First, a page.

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Promoting the Civic Engagement of People with IDD

By Carli Friedman, CQL Director of Research

Despite being considered “arguably the most important political right” by the United Nations (2011, p. 4), people with intellectual and developmental disabilities (IDD) are often disenfranchised in the United States. Historically, the right to vote in the United States has been linked with ideas of ‘competence’ and those with guardianship were systematically denied the ability to vote. While today an increasing number of people with IDD have the ability to vote, laws about people with IDD voting still differ on a state-by-state basis (Bazelon Center for Mental Health Law & National Disability Rights Network, 2012). Even those people with IDD with the rights to vote often experience difficulty doing so because of inaccessible systems and attitudinal barriers of their service providers (Friedman, 2018).

For these reasons, the aim of this study by CQL | The Council on Quality and Leadership was to explore what factors facilitate and hinder the voting participation of people with IDD. To do so, Personal Outcome Measures® interviews from approximately 1,300 people with IDD were analyzed.

Findings revealed only slightly more than half (56.7%) of people with IDD participated in voting. In terms of voting disparities, people who primarily communicate through communication devices were 4.5 times less likely to vote than people who primarily use verbal communication. People with any type of guardianship (i.e., assisted decision making, full guardianship, other) were all less likely to vote than people with independent decision making. People who live in their own homes or apartments were more likely than all other settings (e.g., provider homes, family homes, ICFDD) (Figure 1). For example, people who live in provider owned/operated were 1.7 times less likely to vote than people who live in their own homes.

Odds of Voting Compared to Those Who Live in Their Own Homes

Findings also revealed a number of factors facilitate people with IDD exercising voting rights. For example, people who can choose their DSP staff are 2.2 times more likely to vote (Figure 2). Organizational supports also play a large role in facilitating voting access of people with IDD. When organizations support people with IDD to exercise their rights, solicit people’s preferences, and/or understand what is important to the person regarding respect, people with IDD are twice as likely to vote than when organizations do not do any of these things.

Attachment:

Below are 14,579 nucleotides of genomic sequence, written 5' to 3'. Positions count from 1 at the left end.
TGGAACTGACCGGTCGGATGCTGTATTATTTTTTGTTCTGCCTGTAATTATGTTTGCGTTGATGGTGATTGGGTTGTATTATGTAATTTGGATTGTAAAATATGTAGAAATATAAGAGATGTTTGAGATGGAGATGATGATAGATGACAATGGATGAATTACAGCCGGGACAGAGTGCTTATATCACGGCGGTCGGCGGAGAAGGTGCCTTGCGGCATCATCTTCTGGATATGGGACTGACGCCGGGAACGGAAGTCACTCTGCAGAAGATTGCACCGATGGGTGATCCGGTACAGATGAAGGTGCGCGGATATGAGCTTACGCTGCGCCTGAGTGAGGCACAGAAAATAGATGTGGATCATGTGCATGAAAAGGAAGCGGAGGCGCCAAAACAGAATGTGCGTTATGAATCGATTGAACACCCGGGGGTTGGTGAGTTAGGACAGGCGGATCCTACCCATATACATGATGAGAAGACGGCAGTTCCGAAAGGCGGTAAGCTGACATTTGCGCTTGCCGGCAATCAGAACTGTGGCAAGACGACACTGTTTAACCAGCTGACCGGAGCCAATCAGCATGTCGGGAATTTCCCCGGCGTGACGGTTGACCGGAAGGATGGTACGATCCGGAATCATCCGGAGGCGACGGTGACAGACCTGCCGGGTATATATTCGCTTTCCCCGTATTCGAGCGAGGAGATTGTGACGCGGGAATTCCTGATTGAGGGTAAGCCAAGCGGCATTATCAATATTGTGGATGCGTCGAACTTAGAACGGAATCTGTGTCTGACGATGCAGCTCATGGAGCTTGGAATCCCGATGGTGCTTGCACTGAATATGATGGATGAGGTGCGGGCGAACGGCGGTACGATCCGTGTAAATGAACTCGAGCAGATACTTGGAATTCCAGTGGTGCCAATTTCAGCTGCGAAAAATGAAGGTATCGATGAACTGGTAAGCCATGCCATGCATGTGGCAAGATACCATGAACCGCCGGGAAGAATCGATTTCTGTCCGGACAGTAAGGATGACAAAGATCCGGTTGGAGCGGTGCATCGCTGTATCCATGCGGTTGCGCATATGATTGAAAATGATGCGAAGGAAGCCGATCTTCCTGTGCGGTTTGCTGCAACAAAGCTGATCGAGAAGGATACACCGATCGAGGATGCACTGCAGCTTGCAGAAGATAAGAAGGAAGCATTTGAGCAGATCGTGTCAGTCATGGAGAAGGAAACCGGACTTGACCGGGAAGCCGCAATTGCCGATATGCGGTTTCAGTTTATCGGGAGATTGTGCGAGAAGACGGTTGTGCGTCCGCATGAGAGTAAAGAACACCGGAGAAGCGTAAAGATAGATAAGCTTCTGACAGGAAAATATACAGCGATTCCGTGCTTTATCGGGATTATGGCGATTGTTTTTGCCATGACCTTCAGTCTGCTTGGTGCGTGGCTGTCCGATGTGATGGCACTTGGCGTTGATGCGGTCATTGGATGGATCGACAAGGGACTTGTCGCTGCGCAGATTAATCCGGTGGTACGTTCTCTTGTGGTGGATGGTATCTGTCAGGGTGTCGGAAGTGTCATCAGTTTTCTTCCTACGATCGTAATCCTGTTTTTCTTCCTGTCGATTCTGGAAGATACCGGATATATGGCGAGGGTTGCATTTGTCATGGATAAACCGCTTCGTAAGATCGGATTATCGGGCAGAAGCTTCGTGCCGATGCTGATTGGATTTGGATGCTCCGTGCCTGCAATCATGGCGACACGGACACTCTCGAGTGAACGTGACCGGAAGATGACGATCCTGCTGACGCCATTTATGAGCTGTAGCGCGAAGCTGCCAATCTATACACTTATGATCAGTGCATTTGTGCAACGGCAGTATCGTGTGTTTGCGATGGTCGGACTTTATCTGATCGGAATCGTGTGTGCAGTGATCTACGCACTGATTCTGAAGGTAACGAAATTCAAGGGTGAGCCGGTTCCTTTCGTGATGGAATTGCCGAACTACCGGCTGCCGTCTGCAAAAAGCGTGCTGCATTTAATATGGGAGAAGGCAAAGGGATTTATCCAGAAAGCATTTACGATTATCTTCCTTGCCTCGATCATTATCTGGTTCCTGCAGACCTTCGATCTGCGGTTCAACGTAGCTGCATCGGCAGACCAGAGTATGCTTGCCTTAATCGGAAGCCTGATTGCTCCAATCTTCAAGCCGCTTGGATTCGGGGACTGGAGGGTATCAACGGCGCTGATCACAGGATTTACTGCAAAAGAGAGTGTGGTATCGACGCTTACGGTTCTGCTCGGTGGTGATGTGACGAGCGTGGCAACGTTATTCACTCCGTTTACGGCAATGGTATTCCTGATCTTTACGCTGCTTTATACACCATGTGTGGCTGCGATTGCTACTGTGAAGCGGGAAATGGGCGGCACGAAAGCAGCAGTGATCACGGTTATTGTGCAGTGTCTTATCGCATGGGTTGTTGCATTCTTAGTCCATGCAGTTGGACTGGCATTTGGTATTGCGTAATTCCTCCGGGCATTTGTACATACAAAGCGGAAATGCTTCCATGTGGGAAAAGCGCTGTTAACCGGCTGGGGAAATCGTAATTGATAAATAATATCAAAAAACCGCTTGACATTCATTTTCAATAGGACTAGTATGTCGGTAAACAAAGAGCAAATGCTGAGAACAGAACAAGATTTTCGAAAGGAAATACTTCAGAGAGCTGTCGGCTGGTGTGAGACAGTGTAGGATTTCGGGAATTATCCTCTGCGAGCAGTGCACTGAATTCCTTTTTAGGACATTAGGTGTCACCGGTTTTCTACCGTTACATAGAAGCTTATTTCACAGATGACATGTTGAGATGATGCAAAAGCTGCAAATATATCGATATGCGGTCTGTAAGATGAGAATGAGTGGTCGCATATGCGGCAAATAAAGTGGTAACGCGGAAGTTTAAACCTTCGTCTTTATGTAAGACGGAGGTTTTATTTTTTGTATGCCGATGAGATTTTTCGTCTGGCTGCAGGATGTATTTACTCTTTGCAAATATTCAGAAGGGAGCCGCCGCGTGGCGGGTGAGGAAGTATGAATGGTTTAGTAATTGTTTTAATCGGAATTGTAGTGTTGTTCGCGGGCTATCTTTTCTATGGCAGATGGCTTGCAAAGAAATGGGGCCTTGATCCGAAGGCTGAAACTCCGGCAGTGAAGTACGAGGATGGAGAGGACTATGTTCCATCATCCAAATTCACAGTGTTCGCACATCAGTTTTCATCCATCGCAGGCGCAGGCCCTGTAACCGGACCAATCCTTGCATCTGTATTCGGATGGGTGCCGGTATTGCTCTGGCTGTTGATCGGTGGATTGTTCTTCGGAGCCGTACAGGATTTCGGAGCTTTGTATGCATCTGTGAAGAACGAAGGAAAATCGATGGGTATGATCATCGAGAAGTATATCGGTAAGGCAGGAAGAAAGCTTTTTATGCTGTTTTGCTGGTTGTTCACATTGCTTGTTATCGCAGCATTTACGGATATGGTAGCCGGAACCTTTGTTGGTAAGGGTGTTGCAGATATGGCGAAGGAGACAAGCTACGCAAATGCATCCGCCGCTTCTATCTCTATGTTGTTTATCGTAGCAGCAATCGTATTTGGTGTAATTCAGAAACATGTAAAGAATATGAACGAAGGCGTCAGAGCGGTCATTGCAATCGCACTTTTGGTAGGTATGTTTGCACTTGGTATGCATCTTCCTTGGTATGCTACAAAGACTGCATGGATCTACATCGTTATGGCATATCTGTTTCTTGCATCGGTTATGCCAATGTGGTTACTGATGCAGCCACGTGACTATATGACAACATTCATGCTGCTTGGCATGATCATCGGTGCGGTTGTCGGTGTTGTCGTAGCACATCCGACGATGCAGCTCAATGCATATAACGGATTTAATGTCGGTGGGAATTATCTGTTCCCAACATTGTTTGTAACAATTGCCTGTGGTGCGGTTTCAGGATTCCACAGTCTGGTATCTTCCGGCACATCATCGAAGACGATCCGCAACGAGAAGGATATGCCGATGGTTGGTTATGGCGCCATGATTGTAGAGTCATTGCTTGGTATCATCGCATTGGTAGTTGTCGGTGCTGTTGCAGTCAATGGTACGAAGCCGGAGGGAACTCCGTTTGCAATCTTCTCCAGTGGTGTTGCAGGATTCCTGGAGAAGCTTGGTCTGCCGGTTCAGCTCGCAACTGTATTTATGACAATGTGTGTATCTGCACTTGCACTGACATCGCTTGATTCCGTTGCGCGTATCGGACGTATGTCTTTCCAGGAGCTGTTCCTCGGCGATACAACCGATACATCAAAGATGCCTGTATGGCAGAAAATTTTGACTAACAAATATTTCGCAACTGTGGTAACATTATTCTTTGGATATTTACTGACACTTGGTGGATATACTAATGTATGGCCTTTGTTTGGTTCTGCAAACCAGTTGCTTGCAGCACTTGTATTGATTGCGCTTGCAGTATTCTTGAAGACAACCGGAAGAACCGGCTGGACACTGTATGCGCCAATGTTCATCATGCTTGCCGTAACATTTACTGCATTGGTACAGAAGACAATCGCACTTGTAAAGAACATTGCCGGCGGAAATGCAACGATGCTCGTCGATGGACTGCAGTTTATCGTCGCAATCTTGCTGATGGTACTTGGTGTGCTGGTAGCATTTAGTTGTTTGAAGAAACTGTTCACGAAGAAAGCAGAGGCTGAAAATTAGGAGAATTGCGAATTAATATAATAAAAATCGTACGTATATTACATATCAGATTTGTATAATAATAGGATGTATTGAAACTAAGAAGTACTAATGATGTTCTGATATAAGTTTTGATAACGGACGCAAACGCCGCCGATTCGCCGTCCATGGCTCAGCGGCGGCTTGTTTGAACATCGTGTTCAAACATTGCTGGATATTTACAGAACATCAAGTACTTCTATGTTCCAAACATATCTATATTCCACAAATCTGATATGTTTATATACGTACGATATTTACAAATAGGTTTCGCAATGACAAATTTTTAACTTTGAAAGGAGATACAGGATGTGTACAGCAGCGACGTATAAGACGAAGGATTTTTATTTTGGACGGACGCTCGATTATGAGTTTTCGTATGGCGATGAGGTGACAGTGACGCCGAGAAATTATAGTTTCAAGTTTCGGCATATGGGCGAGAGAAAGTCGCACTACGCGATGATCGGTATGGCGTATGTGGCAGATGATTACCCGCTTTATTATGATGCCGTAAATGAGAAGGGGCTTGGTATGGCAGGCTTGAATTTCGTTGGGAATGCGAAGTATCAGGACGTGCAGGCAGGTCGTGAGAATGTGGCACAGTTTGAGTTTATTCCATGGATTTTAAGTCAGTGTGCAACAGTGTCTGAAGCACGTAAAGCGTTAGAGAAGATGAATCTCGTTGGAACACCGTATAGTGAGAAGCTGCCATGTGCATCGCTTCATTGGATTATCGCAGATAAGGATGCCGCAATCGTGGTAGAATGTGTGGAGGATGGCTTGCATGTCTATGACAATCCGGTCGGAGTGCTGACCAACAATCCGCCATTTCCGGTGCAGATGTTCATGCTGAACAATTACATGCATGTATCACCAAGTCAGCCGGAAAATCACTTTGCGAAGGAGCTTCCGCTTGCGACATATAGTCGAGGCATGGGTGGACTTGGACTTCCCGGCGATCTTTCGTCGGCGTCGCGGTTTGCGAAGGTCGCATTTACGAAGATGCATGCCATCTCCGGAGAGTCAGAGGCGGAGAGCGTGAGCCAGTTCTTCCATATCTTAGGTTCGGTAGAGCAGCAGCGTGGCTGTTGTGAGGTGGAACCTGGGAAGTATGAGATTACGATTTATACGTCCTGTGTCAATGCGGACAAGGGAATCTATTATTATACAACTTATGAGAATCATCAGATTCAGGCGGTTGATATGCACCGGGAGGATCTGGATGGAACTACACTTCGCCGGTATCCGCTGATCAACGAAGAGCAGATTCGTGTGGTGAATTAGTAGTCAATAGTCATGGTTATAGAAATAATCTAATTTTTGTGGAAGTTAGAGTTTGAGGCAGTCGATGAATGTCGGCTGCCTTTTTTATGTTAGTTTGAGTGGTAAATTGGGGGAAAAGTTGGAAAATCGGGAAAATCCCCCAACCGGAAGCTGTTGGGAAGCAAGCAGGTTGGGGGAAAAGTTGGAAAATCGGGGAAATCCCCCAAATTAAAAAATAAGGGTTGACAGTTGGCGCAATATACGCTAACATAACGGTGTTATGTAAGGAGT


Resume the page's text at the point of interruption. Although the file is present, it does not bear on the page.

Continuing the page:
Increased Odds of Voting for Each Factor

As voting is an important part of citizenship, it is critical for more individualized supports to be provided to facilitate people with IDD’s voting participation. By paying attention to the disparities discussed in this study as well as rights more generally organizations can promote the civic engagement of people with IDD.


  • Bazelon Center for Mental Health Law, & National Disability Rights Network (2012). State laws affecting the voting rights of people with mental disabilities. Washington, D.C.: Authors.
  • Friedman, C. (2018). “Every vote matters:” Experiences of people with intellectual and developmental disabilities in the 2016 general election. Review of Disability Studies: An International Journal, 14(1).
  • United Nations (2011, December 21). Thematic study by the Office of the United Nations High Commissioner for Human Rights on participation in political and public life by persons with disabilities, A/HRC/19/36. United Nations, General Assembly.

This article is a summary of the following journal manuscript: Friedman, C., & Rizzolo, M. C. (2017). Correlates of voting participation of people with intellectual and developmental disabilities. Journal of social work in disability & rehabilitation, 16(3-4), 347-360.